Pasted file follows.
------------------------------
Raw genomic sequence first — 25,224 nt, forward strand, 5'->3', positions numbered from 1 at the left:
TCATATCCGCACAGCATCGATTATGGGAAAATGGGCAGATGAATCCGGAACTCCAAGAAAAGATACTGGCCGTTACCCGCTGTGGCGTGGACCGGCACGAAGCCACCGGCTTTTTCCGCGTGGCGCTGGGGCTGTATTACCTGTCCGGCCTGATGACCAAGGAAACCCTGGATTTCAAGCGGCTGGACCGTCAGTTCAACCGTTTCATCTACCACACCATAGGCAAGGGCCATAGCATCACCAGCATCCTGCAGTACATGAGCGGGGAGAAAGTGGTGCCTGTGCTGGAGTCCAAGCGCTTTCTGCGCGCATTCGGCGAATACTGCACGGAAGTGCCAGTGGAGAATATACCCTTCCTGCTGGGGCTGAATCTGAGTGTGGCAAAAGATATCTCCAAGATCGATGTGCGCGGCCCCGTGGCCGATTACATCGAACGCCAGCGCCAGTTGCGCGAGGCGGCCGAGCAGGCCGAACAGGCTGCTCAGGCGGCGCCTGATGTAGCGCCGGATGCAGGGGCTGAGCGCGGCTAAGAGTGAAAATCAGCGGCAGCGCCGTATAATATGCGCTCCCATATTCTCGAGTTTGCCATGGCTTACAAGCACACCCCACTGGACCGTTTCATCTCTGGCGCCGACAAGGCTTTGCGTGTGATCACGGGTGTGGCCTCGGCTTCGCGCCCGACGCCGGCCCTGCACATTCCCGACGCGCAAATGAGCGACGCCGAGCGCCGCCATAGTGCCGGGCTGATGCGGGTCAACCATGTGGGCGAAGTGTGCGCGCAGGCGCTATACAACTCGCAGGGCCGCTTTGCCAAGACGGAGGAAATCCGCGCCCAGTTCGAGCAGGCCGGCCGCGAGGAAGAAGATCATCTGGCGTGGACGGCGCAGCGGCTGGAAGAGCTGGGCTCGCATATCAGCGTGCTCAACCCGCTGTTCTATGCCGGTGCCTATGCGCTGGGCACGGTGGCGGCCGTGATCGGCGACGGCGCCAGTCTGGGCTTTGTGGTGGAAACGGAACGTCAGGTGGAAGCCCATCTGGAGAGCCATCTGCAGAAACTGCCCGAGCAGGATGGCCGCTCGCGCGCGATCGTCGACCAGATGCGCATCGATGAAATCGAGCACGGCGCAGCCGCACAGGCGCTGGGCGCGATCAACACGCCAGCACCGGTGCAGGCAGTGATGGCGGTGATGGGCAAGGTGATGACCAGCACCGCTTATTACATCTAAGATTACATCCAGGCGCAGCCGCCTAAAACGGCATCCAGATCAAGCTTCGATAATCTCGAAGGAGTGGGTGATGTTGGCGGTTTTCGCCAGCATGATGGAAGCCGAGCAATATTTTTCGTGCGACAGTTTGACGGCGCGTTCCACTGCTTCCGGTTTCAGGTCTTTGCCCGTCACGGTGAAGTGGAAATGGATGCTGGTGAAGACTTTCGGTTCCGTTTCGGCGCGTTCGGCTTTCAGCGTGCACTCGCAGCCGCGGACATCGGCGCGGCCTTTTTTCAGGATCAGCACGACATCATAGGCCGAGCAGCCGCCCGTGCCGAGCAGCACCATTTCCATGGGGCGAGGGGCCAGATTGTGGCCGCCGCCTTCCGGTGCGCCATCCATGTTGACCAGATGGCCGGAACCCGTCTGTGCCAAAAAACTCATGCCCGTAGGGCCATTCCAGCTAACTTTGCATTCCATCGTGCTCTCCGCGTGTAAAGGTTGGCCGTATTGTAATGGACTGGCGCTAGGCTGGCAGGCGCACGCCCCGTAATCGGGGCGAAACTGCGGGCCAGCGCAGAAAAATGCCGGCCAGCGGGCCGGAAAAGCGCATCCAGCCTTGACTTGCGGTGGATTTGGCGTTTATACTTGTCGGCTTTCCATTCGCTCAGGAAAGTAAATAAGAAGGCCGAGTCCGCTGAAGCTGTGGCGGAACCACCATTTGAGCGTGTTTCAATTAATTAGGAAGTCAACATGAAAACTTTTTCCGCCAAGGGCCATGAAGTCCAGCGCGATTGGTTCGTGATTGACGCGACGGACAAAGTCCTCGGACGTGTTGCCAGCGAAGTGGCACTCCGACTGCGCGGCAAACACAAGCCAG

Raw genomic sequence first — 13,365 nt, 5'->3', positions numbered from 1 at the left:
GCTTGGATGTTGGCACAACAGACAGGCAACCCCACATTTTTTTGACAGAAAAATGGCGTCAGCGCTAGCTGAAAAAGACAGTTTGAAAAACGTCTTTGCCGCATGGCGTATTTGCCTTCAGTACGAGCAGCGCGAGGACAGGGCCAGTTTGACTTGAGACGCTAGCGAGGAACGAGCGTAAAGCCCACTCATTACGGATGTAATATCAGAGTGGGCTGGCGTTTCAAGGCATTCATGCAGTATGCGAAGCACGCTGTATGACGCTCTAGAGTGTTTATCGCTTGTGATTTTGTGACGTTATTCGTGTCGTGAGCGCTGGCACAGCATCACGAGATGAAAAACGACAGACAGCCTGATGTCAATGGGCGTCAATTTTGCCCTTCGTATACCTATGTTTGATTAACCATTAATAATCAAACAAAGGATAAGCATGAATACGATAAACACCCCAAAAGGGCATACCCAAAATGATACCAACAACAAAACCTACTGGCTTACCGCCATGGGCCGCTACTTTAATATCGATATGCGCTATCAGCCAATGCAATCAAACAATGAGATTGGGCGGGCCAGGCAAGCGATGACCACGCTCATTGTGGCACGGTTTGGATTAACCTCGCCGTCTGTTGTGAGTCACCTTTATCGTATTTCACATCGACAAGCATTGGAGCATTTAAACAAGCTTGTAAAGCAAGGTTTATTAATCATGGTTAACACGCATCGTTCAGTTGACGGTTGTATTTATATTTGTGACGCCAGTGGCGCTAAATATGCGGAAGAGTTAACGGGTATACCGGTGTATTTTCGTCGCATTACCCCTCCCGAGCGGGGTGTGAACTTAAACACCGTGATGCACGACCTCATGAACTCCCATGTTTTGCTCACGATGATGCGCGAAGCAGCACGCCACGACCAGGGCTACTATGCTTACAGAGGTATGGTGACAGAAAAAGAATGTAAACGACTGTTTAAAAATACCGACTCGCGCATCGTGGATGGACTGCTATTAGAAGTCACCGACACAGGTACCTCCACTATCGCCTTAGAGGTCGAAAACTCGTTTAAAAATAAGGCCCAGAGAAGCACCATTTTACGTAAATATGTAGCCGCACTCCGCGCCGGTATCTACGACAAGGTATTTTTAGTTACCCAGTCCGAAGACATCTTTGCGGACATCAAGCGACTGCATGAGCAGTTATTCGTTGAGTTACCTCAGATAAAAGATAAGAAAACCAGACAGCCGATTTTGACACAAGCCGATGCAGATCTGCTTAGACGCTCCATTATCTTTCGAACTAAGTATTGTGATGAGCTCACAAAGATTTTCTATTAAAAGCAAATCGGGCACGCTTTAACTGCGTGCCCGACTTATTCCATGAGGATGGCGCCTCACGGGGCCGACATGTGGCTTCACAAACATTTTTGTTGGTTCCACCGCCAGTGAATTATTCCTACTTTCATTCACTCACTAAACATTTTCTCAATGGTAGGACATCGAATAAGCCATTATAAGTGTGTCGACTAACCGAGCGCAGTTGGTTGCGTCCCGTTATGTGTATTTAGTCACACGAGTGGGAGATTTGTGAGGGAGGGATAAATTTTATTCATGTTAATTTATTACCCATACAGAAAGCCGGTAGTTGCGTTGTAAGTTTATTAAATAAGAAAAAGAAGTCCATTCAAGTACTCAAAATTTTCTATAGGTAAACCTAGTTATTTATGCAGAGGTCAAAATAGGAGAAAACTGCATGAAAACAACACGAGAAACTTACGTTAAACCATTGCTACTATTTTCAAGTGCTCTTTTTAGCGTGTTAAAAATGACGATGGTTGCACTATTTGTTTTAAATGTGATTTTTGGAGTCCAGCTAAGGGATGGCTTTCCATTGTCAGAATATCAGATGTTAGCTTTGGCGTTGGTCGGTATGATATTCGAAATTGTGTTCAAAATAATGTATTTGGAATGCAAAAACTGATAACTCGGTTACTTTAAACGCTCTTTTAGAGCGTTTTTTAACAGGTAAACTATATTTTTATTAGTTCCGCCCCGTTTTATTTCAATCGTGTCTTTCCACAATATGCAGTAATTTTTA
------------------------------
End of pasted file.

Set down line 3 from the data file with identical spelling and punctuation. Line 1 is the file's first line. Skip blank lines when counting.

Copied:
Raw genomic sequence first — 13,365 nt, 5'->3', positions numbered from 1 at the left: